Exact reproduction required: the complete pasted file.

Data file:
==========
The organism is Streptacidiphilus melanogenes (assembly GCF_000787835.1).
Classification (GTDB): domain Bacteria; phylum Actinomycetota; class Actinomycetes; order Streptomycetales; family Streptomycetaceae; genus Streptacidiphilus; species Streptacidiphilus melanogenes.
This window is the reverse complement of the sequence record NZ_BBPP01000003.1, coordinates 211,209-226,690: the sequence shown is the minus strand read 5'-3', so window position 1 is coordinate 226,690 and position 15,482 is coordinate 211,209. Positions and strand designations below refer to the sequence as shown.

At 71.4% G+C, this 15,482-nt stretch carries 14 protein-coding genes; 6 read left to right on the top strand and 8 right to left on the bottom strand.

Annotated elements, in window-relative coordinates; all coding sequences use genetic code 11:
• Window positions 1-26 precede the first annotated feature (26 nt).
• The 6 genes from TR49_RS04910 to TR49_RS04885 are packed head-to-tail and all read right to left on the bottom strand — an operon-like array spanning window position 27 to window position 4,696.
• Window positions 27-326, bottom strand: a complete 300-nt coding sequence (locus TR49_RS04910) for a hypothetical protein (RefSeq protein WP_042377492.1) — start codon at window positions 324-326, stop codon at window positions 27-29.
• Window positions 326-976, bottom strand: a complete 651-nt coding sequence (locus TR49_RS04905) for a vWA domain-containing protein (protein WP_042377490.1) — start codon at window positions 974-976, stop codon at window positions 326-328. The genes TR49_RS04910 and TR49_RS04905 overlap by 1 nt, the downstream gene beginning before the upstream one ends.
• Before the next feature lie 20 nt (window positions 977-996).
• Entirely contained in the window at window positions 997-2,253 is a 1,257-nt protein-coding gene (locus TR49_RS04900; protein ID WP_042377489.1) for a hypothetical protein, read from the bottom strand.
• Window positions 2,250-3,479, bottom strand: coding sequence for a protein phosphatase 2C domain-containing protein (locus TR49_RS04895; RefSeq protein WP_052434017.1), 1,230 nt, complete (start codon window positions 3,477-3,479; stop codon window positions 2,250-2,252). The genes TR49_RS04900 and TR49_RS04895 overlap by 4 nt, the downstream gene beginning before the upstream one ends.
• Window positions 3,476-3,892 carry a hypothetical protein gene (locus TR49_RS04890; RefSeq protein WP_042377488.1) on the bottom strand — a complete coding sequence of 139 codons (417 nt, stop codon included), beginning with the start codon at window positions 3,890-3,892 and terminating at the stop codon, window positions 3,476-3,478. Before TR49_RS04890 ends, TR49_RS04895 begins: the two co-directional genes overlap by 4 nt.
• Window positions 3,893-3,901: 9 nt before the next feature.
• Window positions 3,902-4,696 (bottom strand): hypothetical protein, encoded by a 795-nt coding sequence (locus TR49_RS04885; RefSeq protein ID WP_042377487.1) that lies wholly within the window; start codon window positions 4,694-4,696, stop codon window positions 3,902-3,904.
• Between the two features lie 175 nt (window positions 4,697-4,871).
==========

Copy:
The organism is Streptacidiphilus melanogenes (assembly GCF_000787835.1).
Classification (GTDB): domain Bacteria; phylum Actinomycetota; class Actinomycetes; order Streptomycetales; family Streptomycetaceae; genus Streptacidiphilus; species Streptacidiphilus melanogenes.
This window is the reverse complement of the sequence record NZ_BBPP01000003.1, coordinates 211,209-226,690: the sequence shown is the minus strand read 5'-3', so window position 1 is coordinate 226,690 and position 15,482 is coordinate 211,209. Positions and strand designations below refer to the sequence as shown.

At 71.4% G+C, this 15,482-nt stretch carries 14 protein-coding genes; 6 read left to right on the top strand and 8 right to left on the bottom strand.

Annotated elements, in window-relative coordinates; all coding sequences use genetic code 11:
• Window positions 1-26 precede the first annotated feature (26 nt).
• The 6 genes from TR49_RS04910 to TR49_RS04885 are packed head-to-tail and all read right to left on the bottom strand — an operon-like array spanning window position 27 to window position 4,696.
• Window positions 27-326, bottom strand: a complete 300-nt coding sequence (locus TR49_RS04910) for a hypothetical protein (RefSeq protein WP_042377492.1) — start codon at window positions 324-326, stop codon at window positions 27-29.
• Window positions 326-976, bottom strand: a complete 651-nt coding sequence (locus TR49_RS04905) for a vWA domain-containing protein (protein WP_042377490.1) — start codon at window positions 974-976, stop codon at window positions 326-328. The genes TR49_RS04910 and TR49_RS04905 overlap by 1 nt, the downstream gene beginning before the upstream one ends.
• Before the next feature lie 20 nt (window positions 977-996).
• Entirely contained in the window at window positions 997-2,253 is a 1,257-nt protein-coding gene (locus TR49_RS04900; protein ID WP_042377489.1) for a hypothetical protein, read from the bottom strand.
• Window positions 2,250-3,479, bottom strand: coding sequence for a protein phosphatase 2C domain-containing protein (locus TR49_RS04895; RefSeq protein WP_052434017.1), 1,230 nt, complete (start codon window positions 3,477-3,479; stop codon window positions 2,250-2,252). The genes TR49_RS04900 and TR49_RS04895 overlap by 4 nt, the downstream gene beginning before the upstream one ends.
• Window positions 3,476-3,892 carry a hypothetical protein gene (locus TR49_RS04890; RefSeq protein WP_042377488.1) on the bottom strand — a complete coding sequence of 139 codons (417 nt, stop codon included), beginning with the start codon at window positions 3,890-3,892 and terminating at the stop codon, window positions 3,476-3,478. Before TR49_RS04890 ends, TR49_RS04895 begins: the two co-directional genes overlap by 4 nt.
• Window positions 3,893-3,901: 9 nt before the next feature.
• Window positions 3,902-4,696 (bottom strand): hypothetical protein, encoded by a 795-nt coding sequence (locus TR49_RS04885; RefSeq protein ID WP_042377487.1) that lies wholly within the window; start codon window positions 4,694-4,696, stop codon window positions 3,902-3,904.
• Between the two features lie 175 nt (window positions 4,697-4,871).